Wirral Council to invest £4.5m to tackle health inequalities

Wirral Council plans to invest £4.5m in tackling health inequalities across the borough over the next three years.

The money, which comes from the Public Health Grant reserve, is largely left over from the Covid-19 pandemic. It is being used up to “address areas of identified unmet need” and ensure the local authority continues to receive the same levels of funding in the future to help “improve the public health of local populations.”

The funding will also help to address health inequalities across Wirral which currently mean a child born in Greasby is expected to live 12 years longer than one born in Tranmere despite the distance between the two areas being just five miles.

Data previously published by the council also shows the difference in life expectancy between the wealthiest 20% and the poorest 20% in Wirral is 8.5 years, highlighting large inequalities in the borough.

Life expectancy is lower than the England average and people in Wirral spend on average 18 years of their life in poor health with cancer and circulatory problems being the two leading causes of death.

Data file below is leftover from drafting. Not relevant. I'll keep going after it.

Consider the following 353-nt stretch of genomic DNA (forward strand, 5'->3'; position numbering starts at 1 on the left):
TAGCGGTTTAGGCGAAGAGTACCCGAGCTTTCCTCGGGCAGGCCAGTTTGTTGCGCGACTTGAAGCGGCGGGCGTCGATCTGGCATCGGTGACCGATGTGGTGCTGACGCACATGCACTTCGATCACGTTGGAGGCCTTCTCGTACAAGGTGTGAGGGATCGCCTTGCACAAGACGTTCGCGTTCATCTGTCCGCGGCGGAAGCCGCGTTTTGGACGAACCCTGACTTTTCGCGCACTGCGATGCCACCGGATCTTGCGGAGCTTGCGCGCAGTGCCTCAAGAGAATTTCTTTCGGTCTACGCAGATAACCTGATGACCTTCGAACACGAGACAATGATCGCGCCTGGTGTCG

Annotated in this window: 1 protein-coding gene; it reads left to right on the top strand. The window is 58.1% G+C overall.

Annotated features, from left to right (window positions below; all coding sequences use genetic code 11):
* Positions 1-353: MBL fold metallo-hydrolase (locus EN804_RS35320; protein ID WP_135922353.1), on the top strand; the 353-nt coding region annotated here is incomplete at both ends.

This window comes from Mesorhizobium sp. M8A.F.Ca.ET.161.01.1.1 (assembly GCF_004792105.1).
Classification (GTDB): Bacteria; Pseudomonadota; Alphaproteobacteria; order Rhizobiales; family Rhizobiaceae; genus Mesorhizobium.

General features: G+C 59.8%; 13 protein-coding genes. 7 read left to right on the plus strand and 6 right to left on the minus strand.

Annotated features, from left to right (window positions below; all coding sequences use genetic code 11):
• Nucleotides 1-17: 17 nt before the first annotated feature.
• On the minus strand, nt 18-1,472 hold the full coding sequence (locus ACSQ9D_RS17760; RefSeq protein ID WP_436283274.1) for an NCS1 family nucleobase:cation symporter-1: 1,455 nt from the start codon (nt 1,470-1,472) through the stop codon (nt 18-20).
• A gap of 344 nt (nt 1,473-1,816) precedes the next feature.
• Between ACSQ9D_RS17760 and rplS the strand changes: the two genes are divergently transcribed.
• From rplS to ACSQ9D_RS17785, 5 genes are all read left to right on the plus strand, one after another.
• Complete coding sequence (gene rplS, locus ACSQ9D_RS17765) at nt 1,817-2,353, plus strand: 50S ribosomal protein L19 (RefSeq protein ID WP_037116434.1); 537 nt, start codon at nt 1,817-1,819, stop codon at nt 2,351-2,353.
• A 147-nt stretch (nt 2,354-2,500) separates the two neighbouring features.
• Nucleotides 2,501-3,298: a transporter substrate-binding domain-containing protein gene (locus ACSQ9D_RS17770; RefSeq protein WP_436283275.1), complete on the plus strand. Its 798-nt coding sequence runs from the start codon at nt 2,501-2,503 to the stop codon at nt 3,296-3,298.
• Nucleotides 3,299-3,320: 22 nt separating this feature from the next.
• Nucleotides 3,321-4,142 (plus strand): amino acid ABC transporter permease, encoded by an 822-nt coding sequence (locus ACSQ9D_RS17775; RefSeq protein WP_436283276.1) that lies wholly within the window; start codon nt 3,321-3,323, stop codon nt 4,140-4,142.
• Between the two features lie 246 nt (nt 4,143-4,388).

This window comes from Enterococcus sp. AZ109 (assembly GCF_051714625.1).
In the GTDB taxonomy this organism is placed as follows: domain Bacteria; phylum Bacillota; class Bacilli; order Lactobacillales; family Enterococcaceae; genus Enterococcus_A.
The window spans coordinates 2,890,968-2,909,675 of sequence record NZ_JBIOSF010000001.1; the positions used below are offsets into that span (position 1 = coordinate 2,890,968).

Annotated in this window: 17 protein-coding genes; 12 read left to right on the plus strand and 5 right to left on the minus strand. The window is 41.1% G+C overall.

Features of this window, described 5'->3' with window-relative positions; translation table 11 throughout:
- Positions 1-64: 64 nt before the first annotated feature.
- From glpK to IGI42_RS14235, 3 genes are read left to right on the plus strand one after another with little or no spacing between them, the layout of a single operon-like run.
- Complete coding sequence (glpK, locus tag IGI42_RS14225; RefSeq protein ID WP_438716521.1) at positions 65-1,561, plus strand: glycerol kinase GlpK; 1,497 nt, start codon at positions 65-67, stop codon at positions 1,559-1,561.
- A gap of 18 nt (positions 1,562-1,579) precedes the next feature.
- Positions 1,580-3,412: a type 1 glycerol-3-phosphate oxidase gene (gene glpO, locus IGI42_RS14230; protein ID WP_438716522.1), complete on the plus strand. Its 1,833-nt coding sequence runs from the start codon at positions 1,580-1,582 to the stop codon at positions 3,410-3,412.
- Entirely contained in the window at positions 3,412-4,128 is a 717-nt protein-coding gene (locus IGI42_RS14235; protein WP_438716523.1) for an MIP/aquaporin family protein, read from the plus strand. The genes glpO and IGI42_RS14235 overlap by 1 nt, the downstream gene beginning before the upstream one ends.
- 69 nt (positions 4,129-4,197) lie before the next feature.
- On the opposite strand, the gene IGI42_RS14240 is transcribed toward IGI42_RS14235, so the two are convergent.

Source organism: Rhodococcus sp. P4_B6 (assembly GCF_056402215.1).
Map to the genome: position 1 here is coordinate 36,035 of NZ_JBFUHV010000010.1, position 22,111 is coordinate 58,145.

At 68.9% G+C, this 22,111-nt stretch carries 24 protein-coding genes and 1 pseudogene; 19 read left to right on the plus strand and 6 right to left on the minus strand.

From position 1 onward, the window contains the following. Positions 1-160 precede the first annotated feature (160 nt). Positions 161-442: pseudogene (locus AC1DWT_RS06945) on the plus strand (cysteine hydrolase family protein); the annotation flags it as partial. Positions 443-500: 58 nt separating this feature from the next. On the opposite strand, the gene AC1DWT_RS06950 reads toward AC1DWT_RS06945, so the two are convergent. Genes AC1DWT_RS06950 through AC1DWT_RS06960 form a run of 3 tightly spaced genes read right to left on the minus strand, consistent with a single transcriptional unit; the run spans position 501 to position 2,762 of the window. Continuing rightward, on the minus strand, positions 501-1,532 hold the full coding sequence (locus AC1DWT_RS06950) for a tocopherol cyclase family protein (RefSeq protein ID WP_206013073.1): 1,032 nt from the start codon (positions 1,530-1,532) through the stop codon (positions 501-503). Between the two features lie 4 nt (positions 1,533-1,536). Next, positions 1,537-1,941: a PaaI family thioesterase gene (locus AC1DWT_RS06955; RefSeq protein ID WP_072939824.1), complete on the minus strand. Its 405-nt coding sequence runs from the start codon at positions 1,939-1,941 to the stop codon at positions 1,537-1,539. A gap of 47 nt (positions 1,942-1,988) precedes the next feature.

The Public Health Grant is given to local authorities to provide services for children, sexual health, as well as tackling obesity, mental ill health, dental health, and substance misuse.

On 9 February 2024, Wirral Council was given £32.6m by the government for public health funding between April 2024 and March 2025, an increase of 1.3% compared to the previous year. With reserves of £6.9m in total, the £4.5m will be given out to a range of different organisations.

Just over £1m will be given to community and charitable organisations across the borough with another £930,000 investment in housing-related health issues. £700,000 will seek to prevent falls while £600,000 will go towards addressing fuel poverty and people being able to pay their bills.

£670,000 will go towards funding NHS staff while environmental services, inclusion programmes, parental support, and tackling tobacco consumption will also get more funding. Councillors are expected to approve the £4.5m spend at an adult health and social care meeting on 5 March.

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